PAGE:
You can see how these two points dovetail. Realism demands our closer cooperation. Our Catholicism inspires us along the same road. Indeed, we should already and always be on that track. And the bishop and his officers, his curia, have a vital part to play, serving that synergy, bringing to it an overview and a direction. This is a difficult challenge and at times problematic. Nevertheless, this service needs your support, not only in practice but also in enabling contributions. Such contributions express both the spirit of realism and the spirit of Catholic unity.
The third point, and the last, I would like to illustrate with a story.
Recently I was at one of the regular meetings of religious leaders with the Metropolitan Police. The topic under examination was knife crime in London. You know the levels of knife crime are appalling, with their horrific consequences of death and injury especially among young people. Indeed, it has recently hit our Catholic community, with tragic consequences, in Wood Green and Tottenham. The officer in charge of the Met's operations against knife crime spoke of the important role of schools in education and prevention. Then, without pause, he spoke of one of our Catholic schools as providing outstanding leadership in this campaign. I was quietly very pleased. But then he continued to say that he was not at all surprised that it was a Catholic school showing this leadership. He said he fully understood why the vision of Catholic education would produce such leadership. He added that he hoped to look to Catholic schools all over London to show the way and to cooperate together with their neighbouring schools in this campaign. This is a great realistic witness that one of our schools is giving and it is clearly understood to rise precisely from our faith and vision.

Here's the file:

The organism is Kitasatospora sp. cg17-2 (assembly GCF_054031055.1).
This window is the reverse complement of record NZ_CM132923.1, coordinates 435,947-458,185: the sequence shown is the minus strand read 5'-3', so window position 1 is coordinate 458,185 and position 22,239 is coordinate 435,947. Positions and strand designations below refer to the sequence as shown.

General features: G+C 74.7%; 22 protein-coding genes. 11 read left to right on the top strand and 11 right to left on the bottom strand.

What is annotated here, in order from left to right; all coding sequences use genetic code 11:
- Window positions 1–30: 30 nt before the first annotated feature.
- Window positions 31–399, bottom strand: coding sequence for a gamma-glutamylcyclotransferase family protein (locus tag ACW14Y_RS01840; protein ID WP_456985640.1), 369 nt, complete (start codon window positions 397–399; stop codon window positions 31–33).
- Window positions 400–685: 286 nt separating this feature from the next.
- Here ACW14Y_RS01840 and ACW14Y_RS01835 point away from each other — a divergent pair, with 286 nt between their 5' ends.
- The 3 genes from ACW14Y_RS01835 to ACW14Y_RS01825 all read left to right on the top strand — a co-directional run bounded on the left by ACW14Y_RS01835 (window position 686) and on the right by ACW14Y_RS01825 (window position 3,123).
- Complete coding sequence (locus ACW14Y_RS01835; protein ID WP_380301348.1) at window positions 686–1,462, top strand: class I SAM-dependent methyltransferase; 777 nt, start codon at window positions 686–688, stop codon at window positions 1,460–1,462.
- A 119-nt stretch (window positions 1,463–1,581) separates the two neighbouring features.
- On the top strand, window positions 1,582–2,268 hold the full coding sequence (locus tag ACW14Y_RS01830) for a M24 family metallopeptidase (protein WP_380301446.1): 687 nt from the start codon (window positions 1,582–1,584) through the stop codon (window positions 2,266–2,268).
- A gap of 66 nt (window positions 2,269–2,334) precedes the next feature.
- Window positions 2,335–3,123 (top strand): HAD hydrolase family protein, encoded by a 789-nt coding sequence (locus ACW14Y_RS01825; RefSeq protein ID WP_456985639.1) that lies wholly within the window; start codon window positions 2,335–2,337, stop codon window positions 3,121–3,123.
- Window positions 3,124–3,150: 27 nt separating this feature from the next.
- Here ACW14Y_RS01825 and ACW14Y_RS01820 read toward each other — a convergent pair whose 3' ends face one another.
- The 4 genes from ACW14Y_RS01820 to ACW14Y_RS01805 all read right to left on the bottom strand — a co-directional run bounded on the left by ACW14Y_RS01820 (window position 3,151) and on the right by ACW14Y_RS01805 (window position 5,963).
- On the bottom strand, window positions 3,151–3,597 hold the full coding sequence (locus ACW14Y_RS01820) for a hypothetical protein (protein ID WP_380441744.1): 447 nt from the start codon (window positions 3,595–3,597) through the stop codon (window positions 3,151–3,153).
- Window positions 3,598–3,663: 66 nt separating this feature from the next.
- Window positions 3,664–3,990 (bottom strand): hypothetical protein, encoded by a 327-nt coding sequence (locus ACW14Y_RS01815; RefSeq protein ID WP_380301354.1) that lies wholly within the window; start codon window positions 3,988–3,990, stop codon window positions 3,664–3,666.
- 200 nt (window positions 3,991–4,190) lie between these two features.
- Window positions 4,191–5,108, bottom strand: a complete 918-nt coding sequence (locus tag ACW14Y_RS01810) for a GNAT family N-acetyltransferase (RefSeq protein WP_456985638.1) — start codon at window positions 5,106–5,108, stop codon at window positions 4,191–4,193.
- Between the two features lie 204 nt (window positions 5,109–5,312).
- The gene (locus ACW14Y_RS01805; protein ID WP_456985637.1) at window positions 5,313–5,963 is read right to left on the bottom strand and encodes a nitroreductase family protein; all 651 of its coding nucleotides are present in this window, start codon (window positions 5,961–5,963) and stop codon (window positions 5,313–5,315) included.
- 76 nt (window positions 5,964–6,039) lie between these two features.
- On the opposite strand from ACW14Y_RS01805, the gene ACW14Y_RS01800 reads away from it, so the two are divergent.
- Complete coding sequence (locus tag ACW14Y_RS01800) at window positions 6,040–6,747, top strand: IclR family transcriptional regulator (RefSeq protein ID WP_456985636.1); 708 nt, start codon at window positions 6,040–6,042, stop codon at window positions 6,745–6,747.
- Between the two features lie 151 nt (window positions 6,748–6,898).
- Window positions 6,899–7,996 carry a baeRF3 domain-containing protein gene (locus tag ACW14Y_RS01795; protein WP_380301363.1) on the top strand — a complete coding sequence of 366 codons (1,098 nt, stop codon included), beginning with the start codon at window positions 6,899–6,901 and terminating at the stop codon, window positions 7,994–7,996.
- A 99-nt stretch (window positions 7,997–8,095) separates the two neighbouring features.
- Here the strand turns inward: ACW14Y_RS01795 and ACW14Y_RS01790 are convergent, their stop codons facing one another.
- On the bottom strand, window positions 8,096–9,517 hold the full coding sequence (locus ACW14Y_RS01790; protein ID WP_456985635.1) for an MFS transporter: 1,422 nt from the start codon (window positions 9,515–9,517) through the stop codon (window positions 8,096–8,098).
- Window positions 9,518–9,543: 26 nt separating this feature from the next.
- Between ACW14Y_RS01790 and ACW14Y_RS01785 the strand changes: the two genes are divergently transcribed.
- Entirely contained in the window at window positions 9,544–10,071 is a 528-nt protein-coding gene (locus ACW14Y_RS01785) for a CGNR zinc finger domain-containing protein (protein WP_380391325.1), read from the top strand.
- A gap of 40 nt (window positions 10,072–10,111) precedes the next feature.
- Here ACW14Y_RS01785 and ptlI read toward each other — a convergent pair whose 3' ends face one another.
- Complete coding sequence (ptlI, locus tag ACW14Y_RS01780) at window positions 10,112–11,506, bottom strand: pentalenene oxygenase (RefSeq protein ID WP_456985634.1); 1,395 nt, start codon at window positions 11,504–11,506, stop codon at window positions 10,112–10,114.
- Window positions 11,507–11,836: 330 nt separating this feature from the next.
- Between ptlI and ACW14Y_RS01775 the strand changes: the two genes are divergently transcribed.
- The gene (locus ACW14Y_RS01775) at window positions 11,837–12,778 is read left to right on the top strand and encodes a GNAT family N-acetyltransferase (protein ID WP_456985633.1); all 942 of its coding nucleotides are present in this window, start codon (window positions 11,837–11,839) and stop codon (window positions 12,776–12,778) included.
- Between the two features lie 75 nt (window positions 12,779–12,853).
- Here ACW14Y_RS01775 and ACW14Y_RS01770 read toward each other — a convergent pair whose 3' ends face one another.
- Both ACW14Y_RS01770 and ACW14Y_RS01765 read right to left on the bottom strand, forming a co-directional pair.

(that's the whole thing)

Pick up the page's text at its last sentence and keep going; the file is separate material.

So, my third point is to reflect, briefly, on how we understand that vision of the education which is to be given within our Catholic institutions, led by you, our Catholic leaders.
A vision is so important, not least in times of change. A vision should be clear and shared, more than a 'mission statement' which can often be rather self-congratulatory. A vision has to be more comprehensive and it has to run through the school like a strong rhythm running through a melody or song, or like the word 'Blackpool' running through a stick of rock. It is there wherever you break into the stick!
Here is one summary attempt to identify the key elements of our vision. These are the four things we are striving to achieve in our schools.
First: education will contribute to the personal development and competence of every pupil. Gifts are from God. Gifts are not to be wasted. Rather they are to be identified and then helped to flourish. While the emerging and developing of these gifts can come at many different stages of life, the aim of every teacher is to know, as precisely as possible, what each pupil's gifts are and to encourage them, using them as a spur, as a motivation for making progress in other areas of challenge, too. Recognised success in art can encourage a better effort in maths, which may otherwise be an absolute blind spot - as well I know!